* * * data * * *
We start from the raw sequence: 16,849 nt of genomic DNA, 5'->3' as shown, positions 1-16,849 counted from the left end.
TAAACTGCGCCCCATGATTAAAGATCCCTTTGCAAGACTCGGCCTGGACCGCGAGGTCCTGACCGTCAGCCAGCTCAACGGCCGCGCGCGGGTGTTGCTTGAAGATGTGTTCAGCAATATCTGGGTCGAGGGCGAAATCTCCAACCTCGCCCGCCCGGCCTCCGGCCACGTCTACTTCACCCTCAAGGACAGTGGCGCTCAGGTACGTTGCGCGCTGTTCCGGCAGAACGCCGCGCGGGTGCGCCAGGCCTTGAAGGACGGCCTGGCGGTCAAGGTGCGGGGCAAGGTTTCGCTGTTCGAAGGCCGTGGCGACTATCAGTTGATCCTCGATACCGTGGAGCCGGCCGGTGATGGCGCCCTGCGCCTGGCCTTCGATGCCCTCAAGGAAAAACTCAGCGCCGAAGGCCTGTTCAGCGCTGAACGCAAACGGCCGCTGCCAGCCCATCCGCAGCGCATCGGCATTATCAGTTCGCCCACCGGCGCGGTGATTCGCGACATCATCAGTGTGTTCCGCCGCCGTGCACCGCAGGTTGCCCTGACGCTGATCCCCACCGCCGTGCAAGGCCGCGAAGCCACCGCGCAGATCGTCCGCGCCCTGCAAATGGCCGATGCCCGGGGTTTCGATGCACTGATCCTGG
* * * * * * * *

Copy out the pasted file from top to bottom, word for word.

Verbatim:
We start from the raw sequence: 16,849 nt of genomic DNA, 5'->3' as shown, positions 1-16,849 counted from the left end.
TAAACTGCGCCCCATGATTAAAGATCCCTTTGCAAGACTCGGCCTGGACCGCGAGGTCCTGACCGTCAGCCAGCTCAACGGCCGCGCGCGGGTGTTGCTTGAAGATGTGTTCAGCAATATCTGGGTCGAGGGCGAAATCTCCAACCTCGCCCGCCCGGCCTCCGGCCACGTCTACTTCACCCTCAAGGACAGTGGCGCTCAGGTACGTTGCGCGCTGTTCCGGCAGAACGCCGCGCGGGTGCGCCAGGCCTTGAAGGACGGCCTGGCGGTCAAGGTGCGGGGCAAGGTTTCGCTGTTCGAAGGCCGTGGCGACTATCAGTTGATCCTCGATACCGTGGAGCCGGCCGGTGATGGCGCCCTGCGCCTGGCCTTCGATGCCCTCAAGGAAAAACTCAGCGCCGAAGGCCTGTTCAGCGCTGAACGCAAACGGCCGCTGCCAGCCCATCCGCAGCGCATCGGCATTATCAGTTCGCCCACCGGCGCGGTGATTCGCGACATCATCAGTGTGTTCCGCCGCCGTGCACCGCAGGTTGCCCTGACGCTGATCCCCACCGCCGTGCAAGGCCGCGAAGCCACCGCGCAGATCGTCCGCGCCCTGCAAATGGCCGATGCCCGGGGTTTCGATGCACTGATCCTGG